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State v. Sasai

Supreme Court of Hawaii

October 29, 2018

STATE OF HAWAI'I, Respondent/Plaintiff-Appellant,
v.
MATTHEW SEAN SASAI, Petitioner/Defendant-Appellee, (CAAP-15-0000865; CASE NO. 1DCW-14-0004628) AND STATE OF HAWAIʻI, Respondent/Plaintiff-Appellant/Cross-Appellee,
v.
BRENT N. TANAKA, Petitioner/Defendant-Appellee/Cross-Appellant (CAAP-15-0000866; CASE NO. 1DCW-14-0005843)

          CERTIORARI TO THE INTERMEDIATE COURT OF APPEALS (CAAP-15-00008 65)

          Antoinette Lilley and James S. Tabe (John M. Tonaki and Audrey L. Stanley with them on the briefs) for petitioners

          Brian R. Vincent (Keith M. Kaneshiro with him on the briefs) for respondent

          RECKTENWALD, C.J., NAKAYAMA, McKENNA, POLLACK, AND WILSON, JJ.

          OPINION

          McKENNA, J.

         I. Introduction

         In this consolidated appeal, Matthew Sean Sasai and Brent N. Tanaka ("Sasai" and "Tanaka," respectively; collectively, "Petitioners") assert that their due process and equal protection rights were violated when they were each charged with one count of Prostitution under Hawaii Revised Statutes ("HRS") § 712-1200(1)(b) (2014). When Petitioners were charged, HRS § 712-1200(1)(b) provided that "[a] person commits the offense of prostitution if the person . . . [p]ays, agrees to pay, or offers to pay a fee to another to engage in sexual conduct," and HRS § 712-1200(1)(a) provided that "[a] person commits the offense of prostitution if the person . . . [e]ngages in, or agrees or offers to engage in, sexual conduct with another person for a fee[.]" In their motions to dismiss, Petitioners argued that HRS §§ 712-1200(1)(a) and (1)(b) prohibited the same conduct, but subsection (1)(b) carried a harsher penalty because it made them ineligible for a deferred acceptance of a guilty or no contest plea ("DAG/DANC plea") under HRS § 853-4(a)(13)(V) (2014). They argued that pursuant to State v. Modica, 58 Haw. 249, 567 P.2d 420');">567 P.2d 420 (1977), where two crimes prohibit the same conduct, it would violate their due process and equal protection rights to convict them of the crime carrying the harsher penalty. The District Court of the First Circuit ("district court")[1] agreed and entered its Findings of Fact, Conclusions of Law, and Order ("FOF/COL and Order") on October 6, 2015, granting Petitioners' motions to dismiss based on Modica and dismissing the charges with prejudice.

         On appeal, a majority of the Intermediate Court of Appeals ("ICA") vacated the district court's rulings in a Summary Disposition Order ("SDO"), determining that HRS § 712-1200(1) (a) applied only to sellers of sexual conduct while subsection (1)(b) pertained only to purchasers. The ICA majority concluded that subsections (1)(a) and (1)(b) therefore prohibited different conduct, and that the district court erred in finding a Modica violation. Judge Ginoza[2] dissented, agreeing with the district court that a person charged under HRS § 712-1200(1) (b) could be charged under HRS § 712-1200(1)(a), and that subsection (1)(b) carried a harsher penalty by virtue of ineligibility for a DAG/DANC plea.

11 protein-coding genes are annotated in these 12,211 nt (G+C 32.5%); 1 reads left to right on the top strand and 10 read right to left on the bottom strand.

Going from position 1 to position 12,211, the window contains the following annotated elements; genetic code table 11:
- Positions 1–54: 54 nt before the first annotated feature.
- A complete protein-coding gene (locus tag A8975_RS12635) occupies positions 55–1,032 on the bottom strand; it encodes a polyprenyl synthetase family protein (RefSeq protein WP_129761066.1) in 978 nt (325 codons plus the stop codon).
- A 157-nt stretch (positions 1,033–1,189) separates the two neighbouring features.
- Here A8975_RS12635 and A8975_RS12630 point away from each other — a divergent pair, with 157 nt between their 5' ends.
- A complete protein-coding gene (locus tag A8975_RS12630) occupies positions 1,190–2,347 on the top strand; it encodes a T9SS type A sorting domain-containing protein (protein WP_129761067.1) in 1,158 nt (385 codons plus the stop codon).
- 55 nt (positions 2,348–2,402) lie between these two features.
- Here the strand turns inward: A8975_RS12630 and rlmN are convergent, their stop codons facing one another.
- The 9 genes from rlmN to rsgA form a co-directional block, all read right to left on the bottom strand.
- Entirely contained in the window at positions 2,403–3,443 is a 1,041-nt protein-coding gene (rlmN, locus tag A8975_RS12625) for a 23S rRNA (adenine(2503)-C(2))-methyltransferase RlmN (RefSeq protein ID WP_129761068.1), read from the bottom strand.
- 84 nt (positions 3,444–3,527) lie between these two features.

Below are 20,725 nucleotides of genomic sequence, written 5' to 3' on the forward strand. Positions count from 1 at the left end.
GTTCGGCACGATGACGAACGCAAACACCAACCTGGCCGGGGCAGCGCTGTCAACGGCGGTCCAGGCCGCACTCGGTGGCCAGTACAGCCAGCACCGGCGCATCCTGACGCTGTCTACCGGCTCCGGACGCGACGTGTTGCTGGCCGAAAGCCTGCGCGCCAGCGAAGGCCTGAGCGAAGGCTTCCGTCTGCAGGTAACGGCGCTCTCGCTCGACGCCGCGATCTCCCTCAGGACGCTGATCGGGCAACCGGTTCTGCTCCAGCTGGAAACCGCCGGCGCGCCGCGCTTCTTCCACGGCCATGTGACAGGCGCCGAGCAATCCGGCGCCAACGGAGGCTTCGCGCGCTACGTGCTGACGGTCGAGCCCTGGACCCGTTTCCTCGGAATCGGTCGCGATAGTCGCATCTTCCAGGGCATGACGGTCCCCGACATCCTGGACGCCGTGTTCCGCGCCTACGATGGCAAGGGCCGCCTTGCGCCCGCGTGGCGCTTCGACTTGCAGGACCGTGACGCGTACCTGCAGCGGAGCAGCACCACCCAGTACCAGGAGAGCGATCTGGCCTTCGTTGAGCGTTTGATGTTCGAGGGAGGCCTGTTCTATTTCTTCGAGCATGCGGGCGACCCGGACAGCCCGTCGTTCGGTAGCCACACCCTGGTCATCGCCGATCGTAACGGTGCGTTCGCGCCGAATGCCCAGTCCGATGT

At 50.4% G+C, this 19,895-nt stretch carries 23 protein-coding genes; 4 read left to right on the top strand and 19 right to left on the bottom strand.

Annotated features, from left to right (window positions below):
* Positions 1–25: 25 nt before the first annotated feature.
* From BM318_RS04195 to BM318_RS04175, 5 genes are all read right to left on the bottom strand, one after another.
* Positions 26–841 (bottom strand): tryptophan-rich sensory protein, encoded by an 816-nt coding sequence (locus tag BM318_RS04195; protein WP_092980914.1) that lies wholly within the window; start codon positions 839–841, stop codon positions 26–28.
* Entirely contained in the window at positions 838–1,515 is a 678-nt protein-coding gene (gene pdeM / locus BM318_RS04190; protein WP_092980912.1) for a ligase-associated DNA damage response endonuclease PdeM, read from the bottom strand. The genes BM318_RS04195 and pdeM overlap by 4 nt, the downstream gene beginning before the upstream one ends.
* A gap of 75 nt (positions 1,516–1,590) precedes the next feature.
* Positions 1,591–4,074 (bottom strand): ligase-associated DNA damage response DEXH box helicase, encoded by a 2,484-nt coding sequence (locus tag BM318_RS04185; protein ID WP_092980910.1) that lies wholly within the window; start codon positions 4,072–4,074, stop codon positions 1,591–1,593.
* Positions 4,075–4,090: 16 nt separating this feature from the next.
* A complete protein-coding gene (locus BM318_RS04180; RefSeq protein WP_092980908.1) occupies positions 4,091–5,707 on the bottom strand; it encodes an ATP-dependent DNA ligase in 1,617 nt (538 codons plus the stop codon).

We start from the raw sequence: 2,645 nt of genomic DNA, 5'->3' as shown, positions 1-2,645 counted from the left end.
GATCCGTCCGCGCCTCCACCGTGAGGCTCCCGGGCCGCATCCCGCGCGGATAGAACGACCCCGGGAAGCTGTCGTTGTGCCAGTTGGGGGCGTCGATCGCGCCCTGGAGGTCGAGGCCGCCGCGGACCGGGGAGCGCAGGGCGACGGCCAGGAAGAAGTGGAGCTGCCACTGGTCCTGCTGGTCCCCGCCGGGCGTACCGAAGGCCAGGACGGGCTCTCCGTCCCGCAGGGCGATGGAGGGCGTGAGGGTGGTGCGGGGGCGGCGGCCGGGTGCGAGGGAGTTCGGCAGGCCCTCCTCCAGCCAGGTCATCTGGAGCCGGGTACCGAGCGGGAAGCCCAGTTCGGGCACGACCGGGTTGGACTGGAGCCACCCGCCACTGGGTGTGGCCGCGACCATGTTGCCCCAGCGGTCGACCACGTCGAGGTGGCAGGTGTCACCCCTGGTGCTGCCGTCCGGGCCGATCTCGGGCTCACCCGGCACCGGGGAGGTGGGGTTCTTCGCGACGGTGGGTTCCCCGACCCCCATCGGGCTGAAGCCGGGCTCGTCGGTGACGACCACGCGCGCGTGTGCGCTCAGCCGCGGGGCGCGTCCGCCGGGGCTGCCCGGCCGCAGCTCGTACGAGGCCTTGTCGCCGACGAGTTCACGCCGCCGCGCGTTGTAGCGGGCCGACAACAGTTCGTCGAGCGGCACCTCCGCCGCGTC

On certiorari, Petitioners assert the ICA majority erred in vacating the district court's order granting dismissal. We agree, and we therefore vacate the ICA's SDO and Judgment on Appeal. Because the district court did not provide reasons for its dismissal with prejudice, however, we remand these cases to the district court for further proceedings consistent with this opinion.

         II. Background

         A. District Court Proceedings

         On September 10, 2014, Sasai was charged with one count of Prostitution, in violation of HRS § 712-1200(1) (b).[3] Tanaka was charged with the same offense on December 18, 2014.[4]

         1. Petitioners' Motions to Dismiss

         On May 15, 2015, Tanaka filed his Motion to Dismiss for Violation of Defendant's Right to Due Process and Equal Protection of the Laws ("Tanaka Combined Motion"). On June 9, 2015, Sasai filed his Motion to Dismiss for Violation of Defendant's Right to Due Process and Equal Protection of the Laws ("Sasai Modica Motion").[5]

         In their respective motions, Petitioners requested their charges be dismissed, arguing that being charged under HRS § 712-1200(1)(b) violated their due process and equal protection rights under the United States and Hawai'i constitutions because HRS § 712-1200(1)(b) carried a harsher punishment, but contained "the exact same elements" as HRS § 712-1200(1) (a) . They noted that this court, in Modica, ruled that a felony conviction would violate the defendant's rights to due process and the equal protection of the laws "where the same act committed under the same circumstances is punishable either as a felony or as a misdemeanor, under either of two statutory provisions, and the elements of proof essential to either conviction are exactly the same[.]" 58 Haw. at 251, 567 P.2d at 422 (citations omitted). Petitioners argued "the Modica rule applies to any situation where the elements of two different crimes regardless of their classification are the same, but the statutory penalties are different."